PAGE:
The Wickes Pioneer (Wickes, Mont.) 1895-1896, October 05, 1895, Image 1

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•11 VOL. I. WICKES PIONEER. \Free Coinage of Gold and Silver at the Ratio of 16 to 1.\ WICKES, MONTANA, SATURDAY. OCTOBER 5, 1895. NO. .9 THE Wickes Hotel, Wickes, Montana. We have recently secured control of this house and have fitted it up with new fur- niture from top to bottom. CLEAN ROOMS, NEW BEDDING, Table Surpassed By None. The only place between Helena and Butte where a first class meal can be had for 50c. RATES: $1.5 Per Day. Special terms made to those desiring reg- War board. • THE Wickes = - - Hotel. Wickes, Montana. AUTOMATIC 110CTOR. DROP PENNY IN SLOT AND GET PRESCRIPTION. The Latest Thing In London—The Ma- chine Tells You What Medicine to Buy for Ordinary livery -Day Ali- ment*. ICKEL - in - the - slot machines have been applied to many novel uses, but the queerest of all these catch- penny contriv- ances is one that gives you a pre- scription if you are sick and need one. These auto- matic doctors are at English origin, and at the present time may be found on street corners in many parts of London. They are made of wood to the like- ness of a man, and are about half the size of the American cigar store in. titan. He is unlike the Bannock In- dian, however, in that he is full of holes. All over the body, head and limbs of the figure are slots for the re- ception of the penny fee charged for the prescription, and beneath the slot is the usual opening, from which the prescription issues after the penny has got in its final work. These automatons are the property ot` the London Automatic Prescription Company, an incorporated concern which has among Its shareholders not a few of the foremost physicians in London. At first a very few of the automatons were pat out by way of experiment, and the mistake was made of . placing them in the fashionable promenades, such as Rotten Row, Pet- ticoat Lane and portions of the Strand. Here the swell chapples whetted their curiosity for a time by dropping pen- nies In the slots, and then the wooden physicians got to be a colossal joke In a short time, however, the autom- atons were removed to the White - chapel district, where they met with a generous patronage from the poorer classes. Of course, these figures do not dispense medicines, as there would be an insurmountable obstacle in the law. The prescription given by the figure for a penny is a good one, generally pre- scribing the standard remedy • for or- dinary Ills, such as toothache, earache, headache, etc. Then there are antisep tic dressings for cuts and liniments for bruises, tonic for the hair and salvee for corns and bunions. In each case the prescription bears the name and business address of the apothecary whose shop is nearest to the automa- ton. DO HORSES WEEP? • Well-Anthenticated Case Troves That They Do. Do horses weep? is a question dis- cussed by the Admiralty and Horse Guards Gazette. It tells us that there is a well authenticated case of a horse's weeping during the Crimean war. On the advance to the heights of Alma, a battery of artillery became ex- posed to the fire of a concealed Rusliiiiih battery, and in the course of a few min- utes it was nearly destroyed, men and horses killed and wounded, guns dis- mounted and limbers broken. A soli- tary horse, which had apparently es- caped unhurt, was observed standing with fixed gaze upon an object close be - side hint: this turned out to be his late maswr. quite dead. The poor animal, when a trooper was dispatched to re- cover him, was found with copious tears flowing from his eyes; and it was only by main force that he could be dragged sway from the spot, and his unearthly cries to get back to his master were heartrending. Apropos of the intense love that cavalry horses have for music, a correspondent of the Gazette writes that when the Sixth Dragoons recently changed their quarters a mare belong- ing to one of the troopers was taken so ill as to be unable to proceed on the journey the following morning Two days later another detachment of the Same regiment, accompanied by the band, arrived The sick mare was in a loose box. but hearing the martial strains, kicked a hole through the side of her box. and making tier way through the shop of a tradesman, took tier place in the troop before she Was aerored anti brought took to the Me- ttle. limit the excitement had proved too great. and the mithaeouent exhaus- tion proved fatal The II:orruttnle\e The steamer Germanic. of the White Sear line, has made 422 paseistgeft acTOSR the Atlantic, traveling a (II8fanee of more than 1,500.000 miles :the has \tot had a met of new engine put In to take the. place of those which were new when she wae. In After IRIontner• In 1310 11 ,1 The reiventt of bloomers has caused an old law to he dug up in Georgia, which prohibits men from wearing ,ome'n's dream' and women from wearing men's Sloth es. LIVES ON ELM TREES. Ravage* of a Lisette That Is Destroytag the Elms of New England. The advance of elm -leaf beetles Into New England has beep extremely rapid, says the Springfield Republican. About a fortnight ago they were reported in full force in several towns in Connecti- cut and western Massachusetts. Stam- ford, Milford, Bridgeport and other towns along Long Island sound have been ravaged, and from New Haven they have come up the valley and are in Hartford as well as in this eity. The damage done in the famous elms of New Haven, the elm city, is melan- choly to contemplate. The trees are as brown as in the last of fall, and no worts has yet been done to stop the despoilment. Last week the city coun- cil determined to take measures against the pest. Most of the mischief for this year had been done and that will be the case almost everywhere. A few weeks ago the state agricultural school at Mansfield, Conn., published full di- rections for the meeting of the elm - leaf beetle at the outset. Professor C. D. Woods said: - The easiest way to destroy the bee- tles and prevent to a considerable ex- tent their ravages another season is to treat the ground around the base of the trees for a distance of several yards with strong kerosene emulsion. This will not hels the trees this season, but if all the pupae at the surface of the ground are destroyed, and if this is done under all the trees in a given town, there will be no beetles to lay eggs next season. The kerosene emul- sion IS best prepared in this way: Soft soap, one quart; Verosene, one pint: water, six quarts. Warm the soap until it becomes liquefied. Remove from near fire, add the kerosene and agitate rapidly with a force pump for five or ten minutes until it becomes a homogeneous creamy mass from which the kerosene will not separate On stand- ing. Add the water and thoroughly mix, when the emulsion will have the appearance of milk. This should be ap- plied near the trees at two or three different times in sufficient quantittes to thoroughly saurate the surface of the. ground. A force pump with spraying nozzle, or a watering pot with nose can be used to apply the 'emulsion.\ He Had Traveled. A Windham county (Conn.) man, who rounded out 75 years of his life without going more than twenty miles front his birthplace, was one day an- swering the questions of a distin- guished western visitor, who had come on to the old farm from far beyond the Mississippi valley to learn of the child- hood of his father and mother, who were born in Windham county. The old native gave the westerner just the details the latter was seeking. \And I suppose you have always lives around here,\ said the man frlm be- yond the Mississippi. \Oh. no,\ replied tie native, \I was born two miles from Pier...\ A Buffalo Itorror. By the upsetting of a steam yacht In the harbor at Buffalo, N. Y., nine peo- ple were drowned, all but two of whom were business men of the city. The craft keeled over while turning around. NOTES OF' THE DAY. London Is now listening to Signot Fabozzi, a Neapolitan pianist, born blind. In 1897 Canada will celebrate tts 400th anniversary of the landing of Se bastian Cabot. Georgia hail a quiet. harmless Severe., Day believer in the chain gang for year for working on Sunday. Tom Eck and John S. Johnson are talking about getting up a big profes- sional race meeting in Minneapolis. The building of loome in !Amen was I begun nearly seventy years ago. and I has been continued ever since without interruption. A typesetting machine that can set 50,000 ems an hour has been invented by Father Celendoll, a Sicilian Dom- inician monk. Bicyclists - must first learn tel ride fairly well before they are annwed to use their wheels in the p»blIc streets of Russian cities. Admiral Meade. who retired, only lately, after 9 long, active service ho the national navy, takes a great deal of comfort In his wheel. A Portsmouth, N. It 114ryman failed for $12,000 the oties day. He says bicycles ruined the loisinesa. for three years ago tie WRR worth $40,000. Arthur Gardiner. the apoedy Chicago t't list, who has beaten liald and other class ii ien in open ra , es recently, rides a a heel geared to seventy -all it, hes Mallow cev a well ',bloated and ladylike Salvationlat. has been aent to tail for thirty lays for \disturbing the peace of Colorado Springs by open sir meetings Springfield. Matta Intends having aornothing big in the way of profee alonal races St It. fall meet Sixteen hundred dollars has been appropriated for four professional events As a result of the legialation adopted ROMP time ego by the 1, A W . exclud- ing the negro from melee - ship in the leagee, a nntIonal organization of eol- ored wheelmen will soon be organized LAWYERS FOR GOLD. WHEN MADE LEGISLATORS, JUDGES, OR OFFICIALS. Arc True t0 Their Old Masterg, (h lorporalloom, anti lit. (tight Along it.,.,, for. to Step Down Audi Out. The Representative: The infamies perpetrated by the corporations are aided by the corporation lawyer, and the fact that he becomes a legislator, a judge, or hold's buy other government position, does not in any degree absolve , him from his allegiance to the corpora- tion. \There is.\ says the Chicago Weekly Sentinel, - scarcely an instance of misrule or of injustice to the common people, while conferring favors upon the rich, that cannot be traced directly c to or t p h o e ra n t i on a chi l n a a w t 3 lo e n r. s .. and , intrigue of the Corporations are veritable govern- ments, deriving their powers from gov- ernments formed by the people, usurp- ing the power of the civil government anti avoiding responsibility and punish- ment, no matter what the controversy, by always having \a friend at court,\ or a paid servant, or both, in the person of the corporation lawyer'. The government is poor, can raise money only by taxation; corporations are rich, can riay their hired servants princely sums. Every attorney regards it as his first great duty to provide for the payment of his fee. He will take any case, or any side of a case, provided his fee is forthcoming. A man may be a mighty poor lawyer, but he is always a good fee -taker. Nobody ever knew a lawyer to refuse any part of a fee offered him. Now, take a lawyer who has spent half of his life working for the man or corporation that will pay him the biggest fee, instead of studying ques- tions of right and wrong that affect the welfare of his fellow man, and he is mighty poor material to make a disin- terested, unselfish, patriotic statesman of. Ten chances to one he will keep right on taking fees from the most gen- erous fee -giver. Uncle Sam pays a lawyer $5,000 a year for his services as United States senator. His old master, a certain rail- road corporation e in whose employ he may yet continue secretly, can pay him $50,000 for his vote on an important measure, and make money by the op- eration. Can the conscience of the av- erage corporation lawyer stand such a strain? Uncle Sam pays his president $50,000 a year. A money syndicate, or corpora- tion of bankers, if you please, can pay him $1,000,000 to force a big bond issue. and make for them $10,000,000 clear by the operation. Could a man accustomed all his life to taking fees from corpora- tions, and trying to make the wrong side of questions appear right, resist such a temptation? A man accustomed all his life to re- gard his fee as the most Important feature of any transaction is a danger - OUR man to represent the interests of the common people, who are unable to back up a small salary with extra fees and perquisites. And yet it is just that class of men who get into office. especially Inuslegis- lative halls, elected by the aid of corpo- rations, to do the dfrxy work of corpo- rations. couraged every man to believe that he has a perfect right to demand gold for any government obligation. Mr. Car- lisle has instated on paying out gold on paper that specifically states that it represents gold or silver, and he pays out gold on other paper whose face calls for silver. Mr. Cleveland and his abettors say that it is necessary to pay every obligation in gold upon the de- mand of foreigners. They insist further- more that there is an- abundance of gold as a basis for all the paper and silver obligations that are now being used. The man who believes the truth of these statements naturally expects that he can go to a bank and demand gold for any money he earns. Whether this Kansas pensioner really believed the story he had heard that it would be a robbery of the soldiers to reinonetize silver and pay the government pen- sioners in silver dollars, or whether he wanted to prove that those who thug talked were liars, he tried the experi- ment and found that the \honest moneys was not on hand to pay his pension. Here is a practical les' of the honesty of the \honest money\ scheme. If the Pensions of the soleness alone were to be paid each quarter in gold two-thirds of the 'banks of the country would have to shut their doors and go out of business. Let the people demand the gold for every day 'business purposes and the bankers would be the most eager people in the country for l 'a double standard. We doubt if there is a bank in Rich- mond that could pay its obligations for three days with gold alone. There Is nothing that more clearly demonstrates the dishonesty of these advocates of a single standard. This pensioner had a perfect right to de- mand payment in gold, and if he hsd been dealing with honest men he wound have received his demand. These old - bug papers tell us that the poor man wants the very best money for his services, but when he goes to a bank anti demands that he shall be paid in gold he is driven out of the bank. A home or foreign banker can, how- ever, send to the United States Treas- ury a silver certificate, which the bank- er says is worth only fifty cents on the dollar, and get dollar for dollar in gold. When one who knows anything of money hears one of these goldbugs talk about the abundance of gold fer all commercial purposes and EPPS with what tenacity the banks sling to it and knows that there is not enough in the banks to pay the eoldiers* pensions alone the thought cannot be kept back — \what liars these goldbug mortals be.\ Richmond, Va., Star. You can count on your fingers the names of every 'congressman and U. S. enator who was, prior to his election, Tsether a corporation attorney nor an officer, director or stockholder in it na- tional bank. Nearly every cabinet officer since the days of Lincoln has been a corporation lawyer. Every president since Grant has been a corporation lawyer. Every federal judge of the present day, with scarcely an exception. has been a corporation lawyer. Shiram, who went over to the million- aires with the casting vote on the In- come tax, was ft corporation lawyer. Olney, the new secretary of state. won . hts appointment through hie devotion to the Interests of corporations less than a year ago the new attorney general. has long been the head of a firm of corporation lawyers. and announces that business In his interoct will still be transacted at Itlo Oki Stand Chauncey Depew gets $intr.000 5 year AA attorney for it single , orporatIon. and the man whom he is \aching for prefildent wouldn't stand the ghost if etiam-e for renonlimitIon were It not for his past services as attorney for railroad corporations. With the exe , Wive. judicial and leg tinnily , . bran , hes of run goveftlIOPTI. under the management of corporation lawyers, IS It ns W011,frr that our law' are passed. interpreted and expented In the interest of corporation*, and to the great detriment of t to , common p/so pl.' • There is little hope for gentilne po iltioal reform moll the corporation law yor Is made to step 4town and mit tWahmiest Money. 'Ac publish elsewhere the story a 3 pensioner of the government living the State of Kansas who d ded h money la geld The goldbuss have eat hard on Cleveland. The law said that import duties interest on the bonds should be paid in ''Coin The \ law said that import duties shoula be paid in \Coln \ The scheme of the law was that the import duties should supply the coin needed to pay the interest on the bonds. If this law were carried out, we would always be flush of coin, and bond issuee could not be forced. But Cleveland says that coin, at the Custom House, means either silver or Therefore the Wall Streeters pay the import duties in silver. At the treasury, Cleveland says the gold. coin means gold. Therefore the Wall Streetere get gold In this adroit way Cleveland plasm Into the hands of the Wail Streeters, and they (-Mott the tax payers both ways. 1)0 you believe that Cleveland pros- titutes public policy to the Wall Street syndicates iireetly! ID thin way withoet being paid for it—either directly or In ,- Never In the world A eorrupter ruler than Cleveland hag never hell the reins of our Government Ilk enornioes wealth. giuldenit piled up during the last four years, cannot be explained upon any other idea than that he has been a secret partner in the infamous deals he tuts allowed Wall Street to Make at the expenae of :he people. What will be the next move, after the rattlers have got all the bonds they want? The retirement of the tireenbaelq The paper money of the Government Is to he destroyed, anti the monopoly of Issuing currency and of controlling Its volume Is to be handed over to the national bankers. Silver will he token nioney only; gold will be the money of reserves and final payment. bank notea will be the currency of the 1)1114111eRS world. rind the national bank monopoly will set their own price upts that Take a broad slow of the tendency of eventk anti Re.. If this isn't the situation litch threatens us tat The nation's feed}, revonneg nil t gsse a to the Wall Street nyndi cotes hr flIonfIll of bonds 2nd The !lettere' private revenues put at the mercy of the Wall Street sv ndiratett by meting of the transporta lion taxes levied by the' railroads and the taxes levied on the medium of ex- change by the National Rank monop- oly — - Greased the Wrong End. An old gentleman. before getting into an express at Euston, tipped the guard and said. \I wish you would make sure of catching the 11:45 at Crewe.\ The guard goes to the engine -driver, who has been a witness of the tipping business, and says: \Here Billy, this gentleman wants to catch the 11:45 at Crewe.\ They arrived at Crewe just in time to see 11 45 leaving the station. Old gentleman, In a rage, to the driver: \Weren't you told to catch the II:45?\ Impassive driver, with a solemn wink: \Yes sir; but you greased the wrong end of the train.\ Our old friend will tip the' driver next time he wants to travel unusually fast—London Answers. 'Unexpected. He had been trying to inipress upon the children in the school, ie the capac- ity of a temperance lecturer, that though it was right and proper to re- lieve suffering and poverty, it was much better to find out the cause of It all—drink, of course --and remove that and so with everything. \Now.\ maid he, \suppose your father one morning came downstairs and on going to the cellar found it flooded; what would he do first? Would he be- gin bailing the water out-? \No! of course not.\ \Now what would be the first thing he would do?\ After a short silence, a shrill, piping voice cried out: \Why he'd carry on awful!\--Ez. The Offending Sty.. Mr. Huff (hotly) Sir, if you do not quit storing at my wife. I will pull your nose! Mr. Gouff—Better pull out my glass eye; that's the offending member. - Texas Siftings. At.oututind1t1. \I believe that absentmindedne-s is a Sort of insanity.\ declared Mr Hogga as he walked down town with his friend Beggs. \The extraordinary freaks 01 persons afflicted with it cannot be ac. counted for on any other reasonable hy- pothesis. Now, there is Fogg, who hat worn glasses for ten tears and can't EN) ten feet ahead of him. walked clear down to his office the other day before he discovered that he had left his glasses at home. That must be tem-\' porary suspension of intelligence.\ Boggs started to bite off the end of a cigar \By gum.\ he exclaimed. \I left my false teeth on the washstand!\—Sap , Francisco Post Ni. Heaton to Speak Of. DIldf.b• Canesocker W , .111 Int() R res- tattrant on liroadway and gave an or- der for some fried calf brains After he had waited itiTTIOSI half an holly. Dudely sold to the waiter \'Well what about the calf brains\ The wallet' shook his head and intimated that the outlook was gloomy. \What is the matter with my brains?\ \There ain't artiy. that's all.\ replied the waiter, looking at Duarly sadly. Let It newt Jonesy caine horn.' very late the other night, anti his wife found a stisplelonf lump of chalk in his pm ket \1 wise you'd give lip those horrid bit tiara! , te a t seep toe out BO late.,\ she ob- served. \and take a longer rest\ \My dearsh,\ he replied, huilelly. \/ took the longest reaht there was ael then I eouldn't see the halt when tried to strike It.\ --Ex. — no. Customer (looking at Helot They look to me joat alike. but you say one le ninety eight 'ents and the other One dollar and ten ePTIDI. Now what is the difference' Clerk Iblandly) Twelve cents. — — '(elected Wit Hoill Never shall I forgot tit* time when I firet drew thin sword. Chorus - When was that? Host At a raffle. - Firefly. A I hear that your friend X has gone to Smith America. Was it upOtii hla phytdrian's adviee' B. No; hie lawyer's Tid-lina The slimmer girl Is great on changing her suit She gone seaward with die. monds and returns home with hearts,— Yonkers Statesman. Relic Mr Jolyer is Reek a nice man. tie said I had a voice like a bird. Nell - Yea, he told me you sang like al OWL Philadelphia Reoord. us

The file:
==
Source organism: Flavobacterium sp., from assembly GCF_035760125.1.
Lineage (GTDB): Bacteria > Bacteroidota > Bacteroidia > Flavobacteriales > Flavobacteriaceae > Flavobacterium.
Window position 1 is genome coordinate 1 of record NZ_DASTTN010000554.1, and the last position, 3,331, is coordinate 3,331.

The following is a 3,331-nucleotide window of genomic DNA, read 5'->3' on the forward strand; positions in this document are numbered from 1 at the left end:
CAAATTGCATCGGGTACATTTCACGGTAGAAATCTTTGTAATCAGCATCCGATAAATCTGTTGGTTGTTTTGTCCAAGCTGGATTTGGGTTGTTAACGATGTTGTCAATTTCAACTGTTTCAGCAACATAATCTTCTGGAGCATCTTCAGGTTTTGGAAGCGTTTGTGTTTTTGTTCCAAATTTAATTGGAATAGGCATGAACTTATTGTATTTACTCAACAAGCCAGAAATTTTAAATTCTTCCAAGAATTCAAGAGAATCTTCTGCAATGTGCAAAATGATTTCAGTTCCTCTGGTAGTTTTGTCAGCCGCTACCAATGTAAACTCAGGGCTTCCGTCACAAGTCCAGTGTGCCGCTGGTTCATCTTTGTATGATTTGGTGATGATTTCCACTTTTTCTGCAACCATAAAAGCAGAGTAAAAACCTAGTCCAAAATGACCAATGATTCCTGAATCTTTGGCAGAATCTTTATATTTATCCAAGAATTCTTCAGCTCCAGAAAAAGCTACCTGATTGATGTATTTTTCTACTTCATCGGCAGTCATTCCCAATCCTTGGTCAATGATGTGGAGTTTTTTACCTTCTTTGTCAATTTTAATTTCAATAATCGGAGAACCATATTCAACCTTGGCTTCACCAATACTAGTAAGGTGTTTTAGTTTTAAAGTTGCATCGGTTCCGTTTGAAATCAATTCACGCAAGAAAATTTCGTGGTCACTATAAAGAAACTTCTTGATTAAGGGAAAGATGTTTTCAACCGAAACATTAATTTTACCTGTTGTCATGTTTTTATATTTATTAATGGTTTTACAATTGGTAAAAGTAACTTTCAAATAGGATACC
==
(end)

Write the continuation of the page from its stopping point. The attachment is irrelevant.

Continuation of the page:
The Wickes Pioneer (Wickes, Mont.), 05 Oct. 1895, located at <http://montananewspapers.org/lccn/sn85053310/1895-10-05/ed-1/seq-1/>, image provided by MONTANA NEWSPAPERS, Montana Historical Society, Helena, Montana.